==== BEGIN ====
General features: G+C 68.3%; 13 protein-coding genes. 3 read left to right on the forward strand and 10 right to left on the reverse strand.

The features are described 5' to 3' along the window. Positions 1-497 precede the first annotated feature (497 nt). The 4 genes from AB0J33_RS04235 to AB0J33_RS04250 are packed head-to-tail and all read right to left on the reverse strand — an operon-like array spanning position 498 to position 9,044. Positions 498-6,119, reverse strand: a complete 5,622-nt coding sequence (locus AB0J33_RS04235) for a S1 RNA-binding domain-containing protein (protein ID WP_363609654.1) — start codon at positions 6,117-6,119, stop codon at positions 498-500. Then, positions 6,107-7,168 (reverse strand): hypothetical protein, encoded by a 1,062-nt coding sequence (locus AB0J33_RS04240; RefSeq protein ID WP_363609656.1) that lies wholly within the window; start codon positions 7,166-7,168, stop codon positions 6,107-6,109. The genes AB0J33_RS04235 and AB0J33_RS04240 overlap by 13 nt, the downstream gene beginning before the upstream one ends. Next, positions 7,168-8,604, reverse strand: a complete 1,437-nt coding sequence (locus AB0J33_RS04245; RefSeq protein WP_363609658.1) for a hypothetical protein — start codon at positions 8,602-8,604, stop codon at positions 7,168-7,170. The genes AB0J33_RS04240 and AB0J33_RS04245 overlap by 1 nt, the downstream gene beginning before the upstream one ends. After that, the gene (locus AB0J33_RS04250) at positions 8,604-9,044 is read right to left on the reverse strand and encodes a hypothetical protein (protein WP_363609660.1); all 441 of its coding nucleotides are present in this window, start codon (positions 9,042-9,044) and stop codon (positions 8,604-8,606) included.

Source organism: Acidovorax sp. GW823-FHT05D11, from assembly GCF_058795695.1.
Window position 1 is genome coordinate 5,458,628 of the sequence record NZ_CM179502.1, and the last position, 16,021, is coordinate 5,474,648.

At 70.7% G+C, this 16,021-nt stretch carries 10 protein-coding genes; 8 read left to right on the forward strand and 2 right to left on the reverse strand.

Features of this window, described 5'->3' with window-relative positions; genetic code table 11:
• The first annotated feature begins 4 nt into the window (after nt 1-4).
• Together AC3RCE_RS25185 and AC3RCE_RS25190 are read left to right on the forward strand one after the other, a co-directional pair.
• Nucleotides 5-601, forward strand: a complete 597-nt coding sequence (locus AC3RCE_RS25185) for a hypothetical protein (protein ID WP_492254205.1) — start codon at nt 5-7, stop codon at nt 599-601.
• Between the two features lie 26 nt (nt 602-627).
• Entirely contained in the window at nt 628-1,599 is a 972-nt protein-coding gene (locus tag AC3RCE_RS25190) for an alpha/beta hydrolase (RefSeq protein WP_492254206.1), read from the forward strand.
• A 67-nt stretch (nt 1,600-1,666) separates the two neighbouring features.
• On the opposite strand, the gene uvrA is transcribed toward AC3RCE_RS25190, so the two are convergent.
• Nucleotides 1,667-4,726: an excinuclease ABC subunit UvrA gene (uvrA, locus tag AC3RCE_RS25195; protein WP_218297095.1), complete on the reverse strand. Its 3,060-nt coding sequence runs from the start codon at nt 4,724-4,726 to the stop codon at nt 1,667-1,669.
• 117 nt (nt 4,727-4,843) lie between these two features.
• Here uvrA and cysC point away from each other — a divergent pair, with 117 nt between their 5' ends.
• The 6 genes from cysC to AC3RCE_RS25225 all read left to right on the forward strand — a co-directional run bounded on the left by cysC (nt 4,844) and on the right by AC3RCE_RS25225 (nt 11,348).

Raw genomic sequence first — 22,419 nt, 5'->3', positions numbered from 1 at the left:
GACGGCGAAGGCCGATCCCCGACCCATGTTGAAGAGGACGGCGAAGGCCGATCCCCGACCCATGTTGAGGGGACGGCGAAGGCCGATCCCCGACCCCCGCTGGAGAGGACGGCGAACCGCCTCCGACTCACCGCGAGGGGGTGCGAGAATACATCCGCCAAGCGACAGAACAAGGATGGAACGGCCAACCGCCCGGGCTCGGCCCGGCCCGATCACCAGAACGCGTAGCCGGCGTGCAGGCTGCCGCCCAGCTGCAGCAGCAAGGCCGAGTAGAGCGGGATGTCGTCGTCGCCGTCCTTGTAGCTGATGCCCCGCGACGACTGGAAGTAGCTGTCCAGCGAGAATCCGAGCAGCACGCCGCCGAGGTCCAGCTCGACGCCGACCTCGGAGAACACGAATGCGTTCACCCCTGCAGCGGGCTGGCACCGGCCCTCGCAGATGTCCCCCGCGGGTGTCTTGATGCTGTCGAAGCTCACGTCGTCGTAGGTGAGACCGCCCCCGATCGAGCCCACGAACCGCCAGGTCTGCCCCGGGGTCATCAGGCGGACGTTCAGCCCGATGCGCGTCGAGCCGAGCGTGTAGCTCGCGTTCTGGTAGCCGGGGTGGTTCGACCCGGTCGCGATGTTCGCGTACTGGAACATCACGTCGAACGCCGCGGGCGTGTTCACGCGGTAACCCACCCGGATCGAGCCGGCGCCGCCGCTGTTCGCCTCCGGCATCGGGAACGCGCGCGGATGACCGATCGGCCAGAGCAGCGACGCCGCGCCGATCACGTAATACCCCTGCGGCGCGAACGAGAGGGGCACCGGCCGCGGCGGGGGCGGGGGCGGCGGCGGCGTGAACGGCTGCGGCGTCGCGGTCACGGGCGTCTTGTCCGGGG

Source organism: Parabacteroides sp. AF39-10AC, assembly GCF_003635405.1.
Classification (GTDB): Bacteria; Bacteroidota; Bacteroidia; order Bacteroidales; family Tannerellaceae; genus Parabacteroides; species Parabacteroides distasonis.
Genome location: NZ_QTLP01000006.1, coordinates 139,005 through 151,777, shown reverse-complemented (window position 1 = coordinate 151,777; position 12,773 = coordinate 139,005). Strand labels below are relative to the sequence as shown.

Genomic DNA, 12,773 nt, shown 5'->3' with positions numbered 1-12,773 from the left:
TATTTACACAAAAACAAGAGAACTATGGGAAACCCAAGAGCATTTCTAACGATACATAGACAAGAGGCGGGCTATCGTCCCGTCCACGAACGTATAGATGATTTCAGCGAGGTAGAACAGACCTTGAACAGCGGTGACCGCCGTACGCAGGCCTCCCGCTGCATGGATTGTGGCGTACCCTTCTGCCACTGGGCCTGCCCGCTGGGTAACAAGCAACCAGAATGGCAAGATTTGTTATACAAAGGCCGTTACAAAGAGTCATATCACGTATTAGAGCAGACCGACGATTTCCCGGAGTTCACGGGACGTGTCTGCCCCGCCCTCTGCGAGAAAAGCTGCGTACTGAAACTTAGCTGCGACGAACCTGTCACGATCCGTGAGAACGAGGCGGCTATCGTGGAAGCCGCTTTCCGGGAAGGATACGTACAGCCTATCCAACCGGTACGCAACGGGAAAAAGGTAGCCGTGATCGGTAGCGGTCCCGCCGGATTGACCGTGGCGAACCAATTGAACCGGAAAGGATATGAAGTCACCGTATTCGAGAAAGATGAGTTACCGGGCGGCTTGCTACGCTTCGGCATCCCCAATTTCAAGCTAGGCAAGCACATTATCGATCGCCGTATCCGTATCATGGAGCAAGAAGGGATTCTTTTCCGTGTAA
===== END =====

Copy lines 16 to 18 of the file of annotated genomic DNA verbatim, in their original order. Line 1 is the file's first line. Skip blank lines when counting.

• Here uvrA and cysC point away from each other — a divergent pair, with 117 nt between their 5' ends.
• The 6 genes from cysC to AC3RCE_RS25225 all read left to right on the forward strand — a co-directional run bounded on the left by cysC (nt 4,844) and on the right by AC3RCE_RS25225 (nt 11,348).

Raw genomic sequence first — 22,419 nt, 5'->3', positions numbered from 1 at the left: